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Silence to be held for Tunisia victims

A minute's silence will be observed across the North West at midday as the country comes to a standstill one week on from the Tunisian terror attack which killed 30 British tourists.

Flags will be flown at half-mast over Buckingham Palace and government buildings, as an RAF operation to repatriate their bodies continues.

The Queen will be joining people across the country in the act of remembrance, and will mark the silence during a visit to the University of Strathclyde in Glasgow.

Meanwhile, David Cameron will observe the silence at his constituency in Oxfordshire.

At Wimbledon, the start of the day's play will be delayed until 12.15pm – giving tennis players, fans and officials an opportunity to pay their respects.

So far, 17 victims have been flown back to the UK – and the first inquests into their deaths are expected to open at West London Coroner's Court later today.

Yesterday, a C-17 military transport aircraft bearing the bodies of Lisa and William Graham, Philip Heathcote, Trudy Jones, Ann and James McQuire, Janet and John Stocker, and David Thompson arrived at RAF Brize Norton.

Scores of family liaison officers are supporting the families of those killed, as well as the relatives of holidaymakers who survived Seifeddine Rezgui's attack on a Sousse resort.

In total, 38 holidaymakers died – including three Irish nationals, two Germans, one Belgian, one Russian and one Portuguese.

Holiday operators Thomson and First Choice have confirmed that all 30 of the British victims were their customers.

Kamel Jendoubi, a Tunisian minister, has said an investigation has allowed the government "to discover the network behind the operation in Sousse". Islamic State has claimed responsibility for the attack.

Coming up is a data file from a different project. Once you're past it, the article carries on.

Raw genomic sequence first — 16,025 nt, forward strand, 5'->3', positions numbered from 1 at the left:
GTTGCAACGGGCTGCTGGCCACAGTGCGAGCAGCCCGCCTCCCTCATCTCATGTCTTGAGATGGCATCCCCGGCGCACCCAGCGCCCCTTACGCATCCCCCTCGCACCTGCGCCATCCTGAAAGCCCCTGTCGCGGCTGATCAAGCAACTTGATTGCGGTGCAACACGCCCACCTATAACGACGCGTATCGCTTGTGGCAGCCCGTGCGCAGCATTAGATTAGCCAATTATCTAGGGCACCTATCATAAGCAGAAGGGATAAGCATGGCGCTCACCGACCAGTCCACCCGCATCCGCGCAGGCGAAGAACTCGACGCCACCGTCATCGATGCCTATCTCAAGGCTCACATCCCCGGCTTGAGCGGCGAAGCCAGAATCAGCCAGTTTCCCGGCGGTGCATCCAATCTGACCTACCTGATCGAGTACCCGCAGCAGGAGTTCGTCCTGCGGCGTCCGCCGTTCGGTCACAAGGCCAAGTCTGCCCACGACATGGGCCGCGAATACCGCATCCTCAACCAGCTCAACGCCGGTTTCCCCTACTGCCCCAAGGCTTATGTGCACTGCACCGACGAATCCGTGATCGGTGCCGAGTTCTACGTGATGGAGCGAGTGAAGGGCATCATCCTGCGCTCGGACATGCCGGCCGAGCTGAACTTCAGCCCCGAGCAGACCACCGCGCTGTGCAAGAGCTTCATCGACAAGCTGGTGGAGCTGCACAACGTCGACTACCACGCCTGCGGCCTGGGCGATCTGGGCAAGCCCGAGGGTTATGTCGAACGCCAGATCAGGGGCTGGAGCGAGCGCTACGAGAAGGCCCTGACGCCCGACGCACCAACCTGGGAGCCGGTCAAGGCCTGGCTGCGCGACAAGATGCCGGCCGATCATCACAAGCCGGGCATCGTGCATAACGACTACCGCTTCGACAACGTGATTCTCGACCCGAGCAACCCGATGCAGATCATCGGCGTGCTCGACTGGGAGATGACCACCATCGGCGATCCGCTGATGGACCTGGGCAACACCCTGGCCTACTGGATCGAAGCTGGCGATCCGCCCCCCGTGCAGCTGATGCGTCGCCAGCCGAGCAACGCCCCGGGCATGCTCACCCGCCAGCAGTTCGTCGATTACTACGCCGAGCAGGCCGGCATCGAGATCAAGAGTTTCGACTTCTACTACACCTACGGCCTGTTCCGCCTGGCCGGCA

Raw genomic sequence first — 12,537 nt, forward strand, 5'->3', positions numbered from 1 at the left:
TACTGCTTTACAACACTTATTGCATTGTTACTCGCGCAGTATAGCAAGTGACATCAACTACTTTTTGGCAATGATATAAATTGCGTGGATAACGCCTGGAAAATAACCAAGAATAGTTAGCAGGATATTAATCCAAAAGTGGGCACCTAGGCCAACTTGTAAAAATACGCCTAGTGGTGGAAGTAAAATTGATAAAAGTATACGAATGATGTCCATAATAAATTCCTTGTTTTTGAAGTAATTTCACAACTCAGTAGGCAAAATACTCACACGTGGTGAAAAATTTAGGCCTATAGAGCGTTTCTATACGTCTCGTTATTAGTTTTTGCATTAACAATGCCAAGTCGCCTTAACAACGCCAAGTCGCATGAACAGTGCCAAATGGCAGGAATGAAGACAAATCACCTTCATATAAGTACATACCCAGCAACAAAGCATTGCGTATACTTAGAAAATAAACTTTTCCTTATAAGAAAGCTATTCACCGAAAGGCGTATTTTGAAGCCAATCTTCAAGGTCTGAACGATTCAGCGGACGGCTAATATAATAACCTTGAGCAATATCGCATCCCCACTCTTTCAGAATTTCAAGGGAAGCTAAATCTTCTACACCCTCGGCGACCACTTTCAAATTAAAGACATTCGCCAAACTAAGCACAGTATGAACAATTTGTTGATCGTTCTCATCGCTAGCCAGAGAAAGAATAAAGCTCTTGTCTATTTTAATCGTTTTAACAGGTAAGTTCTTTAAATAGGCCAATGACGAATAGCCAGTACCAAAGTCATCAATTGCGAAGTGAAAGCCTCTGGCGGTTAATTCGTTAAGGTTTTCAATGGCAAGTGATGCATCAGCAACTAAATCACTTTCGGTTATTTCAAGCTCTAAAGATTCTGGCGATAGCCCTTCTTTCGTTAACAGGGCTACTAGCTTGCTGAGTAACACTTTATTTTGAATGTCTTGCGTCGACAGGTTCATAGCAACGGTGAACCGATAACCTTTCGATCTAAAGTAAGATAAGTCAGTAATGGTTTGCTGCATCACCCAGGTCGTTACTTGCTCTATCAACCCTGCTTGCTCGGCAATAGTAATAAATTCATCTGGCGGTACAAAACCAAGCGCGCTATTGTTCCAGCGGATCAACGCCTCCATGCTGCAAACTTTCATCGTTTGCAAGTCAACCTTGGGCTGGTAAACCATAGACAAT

Officials believe Rezgui, who was shot dead by police, had accomplices who helped him commit the atrocity – and eight people suspected of having direct links to the gunman are in custody.

British Defence Secretary Michael Fallon has vowed that those responsible for the attack will be "tracked down".

He said: "Let the House be in absolutely no doubt, the people who perpetrated the murders of our constituents are going to be tracked down, whether they are in Libya, in Syria or anywhere else."

The Metropolitan Police said hundreds of counter terrorism officers are helping the international response to the attack.

Specialist advisers have been sent to Tunisia to help the Foreign Office and Tunisian authorities in reviewing security at other resorts and attractions.

Assistant Commissioner Mark Rowley, the national policing lead for counter terrorism, has appealed for witnesses to get in touch with police.

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